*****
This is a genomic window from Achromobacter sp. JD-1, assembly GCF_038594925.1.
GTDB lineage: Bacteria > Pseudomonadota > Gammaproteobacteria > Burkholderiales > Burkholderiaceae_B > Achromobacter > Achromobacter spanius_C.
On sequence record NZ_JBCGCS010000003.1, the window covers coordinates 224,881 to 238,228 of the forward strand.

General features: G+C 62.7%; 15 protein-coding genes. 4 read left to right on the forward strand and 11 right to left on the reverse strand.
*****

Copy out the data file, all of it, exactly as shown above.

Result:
This is a genomic window from Achromobacter sp. JD-1, assembly GCF_038594925.1.
GTDB lineage: Bacteria > Pseudomonadota > Gammaproteobacteria > Burkholderiales > Burkholderiaceae_B > Achromobacter > Achromobacter spanius_C.
On sequence record NZ_JBCGCS010000003.1, the window covers coordinates 224,881 to 238,228 of the forward strand.

General features: G+C 62.7%; 15 protein-coding genes. 4 read left to right on the forward strand and 11 right to left on the reverse strand.